Author Topic: ULA to use their experience to build a culture of Atlas V crew safety  (Read 11022 times)


Offline Lee Jay

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Really great article, Chris.  And that thread was (is) a top NSF thread too!  Thanks to Dr. Sowers for being so friendly and helpful.

Offline Seattle Dave

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That's a really cool article! Really enjoyed reading that, and the part where ULA will have to teach the Atlas V not to be so gun ho if the crew is at risk, or not to panic because it has a "biological payload" ;D

Offline Eer

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I particularly appreciated the discussion about changing the focus, or perhaps you could say "bias", of the on board personality of the launcher from "achieve orbit" to "save the crew" without introducing a tendency to cause false aborts.  I hadn't thought through how that reflects subtle changes (and probably some not-so-subtle changes) to limits and logic, both.

Offline yg1968

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Good article.


Offline baldusi

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Very nice article Chris.
I'm still interested, that in the QA he actually said that they had coordinated clocking with SNC and Boeing, in fact, he said that "Yes, and as a launch provider, we try to maintain compatibility with all potential spacecraft." Could this mean that SpaceX and ULA are sort of coordinating through backchannels and/or SNC and Boeing things like clocking and such? Could this be the birth of some "de facto" standard for US space vehicles? I've noticed that in the SNC concept video, the ULA crew access is on the port side. It would be interesting when the SpaceX crew access is released to the public to see if they have gone with a similar clocking. If I were SpaceX, I would try to get the same way for SNC and Boeing to be able to bid on their LV needs. And ULA has already coordinated SNC and CST, so might as well coordinate with the Dragon so they can, at least state, that they can offer a backup capability.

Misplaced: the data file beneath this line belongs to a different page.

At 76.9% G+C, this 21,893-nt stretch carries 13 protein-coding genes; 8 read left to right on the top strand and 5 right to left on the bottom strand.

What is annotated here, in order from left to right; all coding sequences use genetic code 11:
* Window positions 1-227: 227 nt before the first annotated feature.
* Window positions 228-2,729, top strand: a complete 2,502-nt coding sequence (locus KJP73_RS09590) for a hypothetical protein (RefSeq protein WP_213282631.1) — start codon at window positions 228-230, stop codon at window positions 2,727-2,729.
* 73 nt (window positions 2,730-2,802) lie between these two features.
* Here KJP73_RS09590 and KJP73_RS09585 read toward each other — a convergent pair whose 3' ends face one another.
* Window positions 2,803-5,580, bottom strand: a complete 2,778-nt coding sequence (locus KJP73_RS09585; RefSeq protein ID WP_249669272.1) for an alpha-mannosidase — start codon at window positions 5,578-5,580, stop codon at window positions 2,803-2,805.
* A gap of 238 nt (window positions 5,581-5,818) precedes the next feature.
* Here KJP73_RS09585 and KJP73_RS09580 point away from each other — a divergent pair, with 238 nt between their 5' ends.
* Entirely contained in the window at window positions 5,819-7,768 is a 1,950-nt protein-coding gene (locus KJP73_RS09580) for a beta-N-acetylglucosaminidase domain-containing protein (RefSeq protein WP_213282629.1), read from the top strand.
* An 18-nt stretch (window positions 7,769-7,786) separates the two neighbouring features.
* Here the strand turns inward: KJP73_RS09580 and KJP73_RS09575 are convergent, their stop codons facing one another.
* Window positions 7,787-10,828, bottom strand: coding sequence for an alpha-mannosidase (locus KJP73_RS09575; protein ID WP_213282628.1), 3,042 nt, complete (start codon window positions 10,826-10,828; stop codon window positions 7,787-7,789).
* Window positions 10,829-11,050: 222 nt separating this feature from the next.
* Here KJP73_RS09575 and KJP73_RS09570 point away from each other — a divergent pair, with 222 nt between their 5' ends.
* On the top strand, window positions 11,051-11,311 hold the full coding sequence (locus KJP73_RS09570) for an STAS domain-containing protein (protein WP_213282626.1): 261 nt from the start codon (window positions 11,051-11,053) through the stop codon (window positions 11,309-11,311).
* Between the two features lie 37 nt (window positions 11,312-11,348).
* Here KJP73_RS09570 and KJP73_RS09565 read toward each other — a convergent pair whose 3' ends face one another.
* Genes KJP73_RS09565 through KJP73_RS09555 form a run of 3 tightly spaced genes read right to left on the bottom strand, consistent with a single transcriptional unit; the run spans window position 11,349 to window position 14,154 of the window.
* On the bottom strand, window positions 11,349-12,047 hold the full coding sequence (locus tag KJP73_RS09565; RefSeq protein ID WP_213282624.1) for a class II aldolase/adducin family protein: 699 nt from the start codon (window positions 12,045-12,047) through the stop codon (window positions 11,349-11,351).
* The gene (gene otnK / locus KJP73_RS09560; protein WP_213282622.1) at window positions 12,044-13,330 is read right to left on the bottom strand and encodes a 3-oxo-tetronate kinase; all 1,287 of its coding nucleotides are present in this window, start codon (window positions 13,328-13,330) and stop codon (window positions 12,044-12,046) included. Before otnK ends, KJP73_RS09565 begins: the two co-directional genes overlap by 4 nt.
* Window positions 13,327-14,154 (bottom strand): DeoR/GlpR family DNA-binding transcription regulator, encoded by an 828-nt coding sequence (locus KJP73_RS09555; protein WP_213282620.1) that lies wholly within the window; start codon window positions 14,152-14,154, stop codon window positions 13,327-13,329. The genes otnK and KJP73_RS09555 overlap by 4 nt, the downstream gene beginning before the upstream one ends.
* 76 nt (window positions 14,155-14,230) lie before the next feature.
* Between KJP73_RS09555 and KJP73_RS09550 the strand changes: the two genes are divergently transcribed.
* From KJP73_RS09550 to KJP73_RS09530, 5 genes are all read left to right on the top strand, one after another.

Offline Jim

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Very nice article Chris.
I'm still interested, that in the QA he actually said that they had coordinated clocking with SNC and Boeing, in fact, he said that "Yes, and as a launch provider, we try to maintain compatibility with all potential spacecraft." Could this mean that SpaceX and ULA are sort of coordinating through backchannels and/or SNC and Boeing things like clocking and such? Could this be the birth of some "de facto" standard for US space vehicles? I've noticed that in the SNC concept video, the ULA crew access is on the port side. It would be interesting when the SpaceX crew access is released to the public to see if they have gone with a similar clocking. If I were SpaceX, I would try to get the same way for SNC and Boeing to be able to bid on their LV needs. And ULA has already coordinated SNC and CST, so might as well coordinate with the Dragon so they can, at least state, that they can offer a backup capability.

No, not really.  It is ULA just working with its customers.  There is no "standard" to be made.  Atlas has its own umbilical locations, as well as Delta and Falcon.  This constrains the possible available clocking positions as it relates to spacecraft access.   Then there is the flight orientation considerations (the preferred launch vehicle orientation may not be the same as the spacecraft)

Any "standard" would only work on new launch vehicles. 

Offline Downix

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Very nice article Chris.